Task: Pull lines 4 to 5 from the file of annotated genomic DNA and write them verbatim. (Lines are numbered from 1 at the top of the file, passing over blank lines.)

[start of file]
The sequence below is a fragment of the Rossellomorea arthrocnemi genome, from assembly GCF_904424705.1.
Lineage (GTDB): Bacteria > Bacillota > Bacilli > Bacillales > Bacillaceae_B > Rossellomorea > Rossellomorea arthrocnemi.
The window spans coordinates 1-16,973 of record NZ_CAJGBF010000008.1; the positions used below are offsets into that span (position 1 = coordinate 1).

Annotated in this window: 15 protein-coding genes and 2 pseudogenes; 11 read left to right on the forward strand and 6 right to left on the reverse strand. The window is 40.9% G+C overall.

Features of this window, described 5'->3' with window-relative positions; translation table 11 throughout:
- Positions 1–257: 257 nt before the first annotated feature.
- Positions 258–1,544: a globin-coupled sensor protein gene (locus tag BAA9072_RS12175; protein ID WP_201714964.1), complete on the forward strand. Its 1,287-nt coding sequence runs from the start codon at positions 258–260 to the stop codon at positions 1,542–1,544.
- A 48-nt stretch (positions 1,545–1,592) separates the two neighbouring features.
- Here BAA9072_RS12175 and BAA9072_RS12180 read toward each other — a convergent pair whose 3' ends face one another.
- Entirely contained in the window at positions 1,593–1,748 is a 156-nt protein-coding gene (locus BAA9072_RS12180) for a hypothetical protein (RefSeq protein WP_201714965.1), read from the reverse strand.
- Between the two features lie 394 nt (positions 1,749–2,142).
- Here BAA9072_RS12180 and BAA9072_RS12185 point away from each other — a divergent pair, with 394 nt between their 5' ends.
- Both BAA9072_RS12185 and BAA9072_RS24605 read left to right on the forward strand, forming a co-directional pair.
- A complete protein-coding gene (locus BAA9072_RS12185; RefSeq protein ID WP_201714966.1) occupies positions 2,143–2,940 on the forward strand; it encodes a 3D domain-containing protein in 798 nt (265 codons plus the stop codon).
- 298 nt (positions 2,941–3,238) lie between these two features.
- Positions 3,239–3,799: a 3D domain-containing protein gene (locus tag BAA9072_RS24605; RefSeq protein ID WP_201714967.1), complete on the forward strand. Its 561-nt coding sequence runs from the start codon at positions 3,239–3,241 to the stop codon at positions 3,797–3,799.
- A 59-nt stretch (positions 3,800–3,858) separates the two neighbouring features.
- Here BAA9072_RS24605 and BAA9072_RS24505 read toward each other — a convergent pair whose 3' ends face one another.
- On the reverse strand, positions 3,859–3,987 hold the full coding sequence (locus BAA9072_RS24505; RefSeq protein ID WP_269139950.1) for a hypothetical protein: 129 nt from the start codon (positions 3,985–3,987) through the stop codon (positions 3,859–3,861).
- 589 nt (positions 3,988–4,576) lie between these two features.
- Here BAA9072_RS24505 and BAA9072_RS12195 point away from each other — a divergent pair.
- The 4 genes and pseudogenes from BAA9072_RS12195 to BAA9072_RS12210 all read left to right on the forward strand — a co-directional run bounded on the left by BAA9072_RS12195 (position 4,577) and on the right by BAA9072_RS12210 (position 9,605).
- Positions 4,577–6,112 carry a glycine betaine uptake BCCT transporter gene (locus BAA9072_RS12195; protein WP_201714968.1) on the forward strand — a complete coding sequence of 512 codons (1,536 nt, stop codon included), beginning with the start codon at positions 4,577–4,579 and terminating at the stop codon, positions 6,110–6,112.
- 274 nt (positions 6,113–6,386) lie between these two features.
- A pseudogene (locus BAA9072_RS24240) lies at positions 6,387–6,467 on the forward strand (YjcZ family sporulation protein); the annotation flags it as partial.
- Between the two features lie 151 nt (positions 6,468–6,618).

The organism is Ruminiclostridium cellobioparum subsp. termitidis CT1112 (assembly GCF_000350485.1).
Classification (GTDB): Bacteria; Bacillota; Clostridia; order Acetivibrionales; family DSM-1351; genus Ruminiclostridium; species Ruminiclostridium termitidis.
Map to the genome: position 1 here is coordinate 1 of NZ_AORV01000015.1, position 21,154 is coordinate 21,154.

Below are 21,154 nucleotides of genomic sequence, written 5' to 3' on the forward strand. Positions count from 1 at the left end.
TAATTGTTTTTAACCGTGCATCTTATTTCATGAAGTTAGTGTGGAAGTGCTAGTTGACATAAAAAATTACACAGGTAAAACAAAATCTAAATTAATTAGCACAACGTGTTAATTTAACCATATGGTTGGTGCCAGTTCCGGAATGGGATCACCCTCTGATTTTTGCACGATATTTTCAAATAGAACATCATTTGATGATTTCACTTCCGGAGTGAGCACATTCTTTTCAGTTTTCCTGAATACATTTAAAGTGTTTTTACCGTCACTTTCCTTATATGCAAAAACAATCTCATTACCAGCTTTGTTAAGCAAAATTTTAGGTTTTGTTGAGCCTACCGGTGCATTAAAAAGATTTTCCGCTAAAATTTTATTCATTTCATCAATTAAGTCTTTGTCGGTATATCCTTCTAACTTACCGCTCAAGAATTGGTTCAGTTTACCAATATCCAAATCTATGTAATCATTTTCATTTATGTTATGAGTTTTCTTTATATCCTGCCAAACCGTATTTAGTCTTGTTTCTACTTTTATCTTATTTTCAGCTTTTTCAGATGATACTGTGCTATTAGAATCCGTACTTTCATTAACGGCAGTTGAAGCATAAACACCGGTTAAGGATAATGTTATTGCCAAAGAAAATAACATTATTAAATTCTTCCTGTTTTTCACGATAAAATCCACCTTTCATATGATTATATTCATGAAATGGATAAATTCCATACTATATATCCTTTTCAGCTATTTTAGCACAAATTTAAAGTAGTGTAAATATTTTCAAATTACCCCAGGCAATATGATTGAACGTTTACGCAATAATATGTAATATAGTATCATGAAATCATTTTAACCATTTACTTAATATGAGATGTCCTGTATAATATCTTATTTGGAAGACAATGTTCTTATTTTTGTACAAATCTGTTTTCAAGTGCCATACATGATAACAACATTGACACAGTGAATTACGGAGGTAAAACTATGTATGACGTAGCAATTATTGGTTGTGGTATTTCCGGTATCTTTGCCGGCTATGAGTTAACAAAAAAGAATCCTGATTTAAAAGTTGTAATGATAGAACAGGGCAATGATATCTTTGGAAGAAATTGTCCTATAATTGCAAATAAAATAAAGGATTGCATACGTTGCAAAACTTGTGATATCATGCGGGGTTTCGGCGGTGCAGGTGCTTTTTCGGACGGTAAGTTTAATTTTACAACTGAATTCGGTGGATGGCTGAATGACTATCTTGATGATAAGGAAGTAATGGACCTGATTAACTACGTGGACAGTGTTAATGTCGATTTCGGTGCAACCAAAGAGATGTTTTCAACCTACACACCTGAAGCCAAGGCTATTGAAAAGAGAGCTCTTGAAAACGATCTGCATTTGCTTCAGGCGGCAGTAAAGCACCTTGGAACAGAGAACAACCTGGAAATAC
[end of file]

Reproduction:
Annotated in this window: 15 protein-coding genes and 2 pseudogenes; 11 read left to right on the forward strand and 6 right to left on the reverse strand. The window is 40.9% G+C overall.

Features of this window, described 5'->3' with window-relative positions; translation table 11 throughout: